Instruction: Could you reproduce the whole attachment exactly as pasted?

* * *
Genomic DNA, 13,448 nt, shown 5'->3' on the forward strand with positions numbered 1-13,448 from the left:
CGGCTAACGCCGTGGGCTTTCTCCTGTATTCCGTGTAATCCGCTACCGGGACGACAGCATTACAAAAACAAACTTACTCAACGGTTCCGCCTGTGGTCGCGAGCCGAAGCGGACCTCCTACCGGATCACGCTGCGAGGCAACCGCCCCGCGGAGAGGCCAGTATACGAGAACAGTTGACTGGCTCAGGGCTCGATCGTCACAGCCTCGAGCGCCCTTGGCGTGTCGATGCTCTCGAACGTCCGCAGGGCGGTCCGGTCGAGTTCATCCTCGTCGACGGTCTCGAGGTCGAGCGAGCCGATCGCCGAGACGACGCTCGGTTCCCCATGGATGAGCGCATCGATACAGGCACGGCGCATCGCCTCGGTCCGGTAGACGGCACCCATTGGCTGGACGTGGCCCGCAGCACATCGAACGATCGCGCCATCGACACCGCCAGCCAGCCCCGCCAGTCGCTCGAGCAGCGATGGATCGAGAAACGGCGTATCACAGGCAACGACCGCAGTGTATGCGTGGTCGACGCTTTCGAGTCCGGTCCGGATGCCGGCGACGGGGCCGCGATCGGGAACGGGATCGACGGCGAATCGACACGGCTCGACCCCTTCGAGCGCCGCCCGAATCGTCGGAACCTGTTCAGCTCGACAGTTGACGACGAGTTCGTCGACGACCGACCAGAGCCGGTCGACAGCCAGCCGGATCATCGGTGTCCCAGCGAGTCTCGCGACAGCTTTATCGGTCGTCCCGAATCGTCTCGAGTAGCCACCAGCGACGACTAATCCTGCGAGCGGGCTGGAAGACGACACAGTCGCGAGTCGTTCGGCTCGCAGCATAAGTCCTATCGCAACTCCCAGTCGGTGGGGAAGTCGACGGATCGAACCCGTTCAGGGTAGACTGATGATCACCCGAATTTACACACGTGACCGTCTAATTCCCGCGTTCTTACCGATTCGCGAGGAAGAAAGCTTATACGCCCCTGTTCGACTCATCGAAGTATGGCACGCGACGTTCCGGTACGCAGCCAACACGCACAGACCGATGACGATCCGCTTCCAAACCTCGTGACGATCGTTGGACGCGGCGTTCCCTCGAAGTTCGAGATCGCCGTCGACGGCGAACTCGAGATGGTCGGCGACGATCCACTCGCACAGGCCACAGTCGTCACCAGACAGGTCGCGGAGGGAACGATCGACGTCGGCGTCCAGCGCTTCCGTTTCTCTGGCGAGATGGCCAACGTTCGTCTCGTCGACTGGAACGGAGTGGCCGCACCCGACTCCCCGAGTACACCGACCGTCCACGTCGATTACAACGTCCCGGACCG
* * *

Genomic DNA, 13,448 nt, shown 5'->3' on the forward strand with positions numbered 1-13,448 from the left:
CGGCTAACGCCGTGGGCTTTCTCCTGTATTCCGTGTAATCCGCTACCGGGACGACAGCATTACAAAAACAAACTTACTCAACGGTTCCGCCTGTGGTCGCGAGCCGAAGCGGACCTCCTACCGGATCACGCTGCGAGGCAACCGCCCCGCGGAGAGGCCAGTATACGAGAACAGTTGACTGGCTCAGGGCTCGATCGTCACAGCCTCGAGCGCCCTTGGCGTGTCGATGCTCTCGAACGTCCGCAGGGCGGTCCGGTCGAGTTCATCCTCGTCGACGGTCTCGAGGTCGAGCGAGCCGATCGCCGAGACGACGCTCGGTTCCCCATGGATGAGCGCATCGATACAGGCACGGCGCATCGCCTCGGTCCGGTAGACGGCACCCATTGGCTGGACGTGGCCCGCAGCACATCGAACGATCGCGCCATCGACACCGCCAGCCAGCCCCGCCAGTCGCTCGAGCAGCGATGGATCGAGAAACGGCGTATCACAGGCAACGACCGCAGTGTATGCGTGGTCGACGCTTTCGAGTCCGGTCCGGATGCCGGCGACGGGGCCGCGATCGGGAACGGGATCGACGGCGAATCGACACGGCTCGACCCCTTCGAGCGCCGCCCGAATCGTCGGAACCTGTTCAGCTCGACAGTTGACGACGAGTTCGTCGACGACCGACCAGAGCCGGTCGACAGCCAGCCGGATCATCGGTGTCCCAGCGAGTCTCGCGACAGCTTTATCGGTCGTCCCGAATCGTCTCGAGTAGCCACCAGCGACGACTAATCCTGCGAGCGGGCTGGAAGACGACACAGTCGCGAGTCGTTCGGCTCGCAGCATAAGTCCTATCGCAACTCCCAGTCGGTGGGGAAGTCGACGGATCGAACCCGTTCAGGGTAGACTGATGATCACCCGAATTTACACACGTGACCGTCTAATTCCCGCGTTCTTACCGATTCGCGAGGAAGAAAGCTTATACGCCCCTGTTCGACTCATCGAAGTATGGCACGCGACGTTCCGGTACGCAGCCAACACGCACAGACCGATGACGATCCGCTTCCAAACCTCGTGACGATCGTTGGACGCGGCGTTCCCTCGAAGTTCGAGATCGCCGTCGACGGCGAACTCGAGATGGTCGGCGACGATCCACTCGCACAGGCCACAGTCGTCACCAGACAGGTCGCGGAGGGAACGATCGACGTCGGCGTCCAGCGCTTCCGTTTCTCTGGCGAGATGGCCAACGTTCGTCTCGTCGACTGGAACGGAGTGGCCGCACCCGACTCCCCGAGTACACCGACCGTCCACGTCGATTACAACGTCCCGGACCG